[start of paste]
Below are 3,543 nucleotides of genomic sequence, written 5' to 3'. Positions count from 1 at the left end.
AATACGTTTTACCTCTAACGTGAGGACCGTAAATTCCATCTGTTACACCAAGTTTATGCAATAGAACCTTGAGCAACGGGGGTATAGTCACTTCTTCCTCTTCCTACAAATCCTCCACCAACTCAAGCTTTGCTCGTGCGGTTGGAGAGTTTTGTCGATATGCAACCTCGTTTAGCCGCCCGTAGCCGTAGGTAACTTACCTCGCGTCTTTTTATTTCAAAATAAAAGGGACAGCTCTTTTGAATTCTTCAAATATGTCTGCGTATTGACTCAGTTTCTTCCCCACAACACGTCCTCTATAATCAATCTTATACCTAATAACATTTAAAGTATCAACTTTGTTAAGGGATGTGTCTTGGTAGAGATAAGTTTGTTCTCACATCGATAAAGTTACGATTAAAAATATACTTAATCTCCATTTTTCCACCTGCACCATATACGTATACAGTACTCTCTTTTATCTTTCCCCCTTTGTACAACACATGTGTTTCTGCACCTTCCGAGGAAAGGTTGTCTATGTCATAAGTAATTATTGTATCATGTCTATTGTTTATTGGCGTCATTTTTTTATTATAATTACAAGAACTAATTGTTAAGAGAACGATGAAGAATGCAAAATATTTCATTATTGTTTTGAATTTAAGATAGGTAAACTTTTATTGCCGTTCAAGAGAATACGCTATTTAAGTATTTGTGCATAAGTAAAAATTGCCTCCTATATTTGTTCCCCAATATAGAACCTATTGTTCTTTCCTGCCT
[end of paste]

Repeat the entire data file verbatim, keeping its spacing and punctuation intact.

Below are 3,543 nucleotides of genomic sequence, written 5' to 3'. Positions count from 1 at the left end.
AATACGTTTTACCTCTAACGTGAGGACCGTAAATTCCATCTGTTACACCAAGTTTATGCAATAGAACCTTGAGCAACGGGGGTATAGTCACTTCTTCCTCTTCCTACAAATCCTCCACCAACTCAAGCTTTGCTCGTGCGGTTGGAGAGTTTTGTCGATATGCAACCTCGTTTAGCCGCCCGTAGCCGTAGGTAACTTACCTCGCGTCTTTTTATTTCAAAATAAAAGGGACAGCTCTTTTGAATTCTTCAAATATGTCTGCGTATTGACTCAGTTTCTTCCCCACAACACGTCCTCTATAATCAATCTTATACCTAATAACATTTAAAGTATCAACTTTGTTAAGGGATGTGTCTTGGTAGAGATAAGTTTGTTCTCACATCGATAAAGTTACGATTAAAAATATACTTAATCTCCATTTTTCCACCTGCACCATATACGTATACAGTACTCTCTTTTATCTTTCCCCCTTTGTACAACACATGTGTTTCTGCACCTTCCGAGGAAAGGTTGTCTATGTCATAAGTAATTATTGTATCATGTCTATTGTTTATTGGCGTCATTTTTTTATTATAATTACAAGAACTAATTGTTAAGAGAACGATGAAGAATGCAAAATATTTCATTATTGTTTTGAATTTAAGATAGGTAAACTTTTATTGCCGTTCAAGAGAATACGCTATTTAAGTATTTGTGCATAAGTAAAAATTGCCTCCTATATTTGTTCCCCAATATAGAACCTATTGTTCTTTCCTGCCT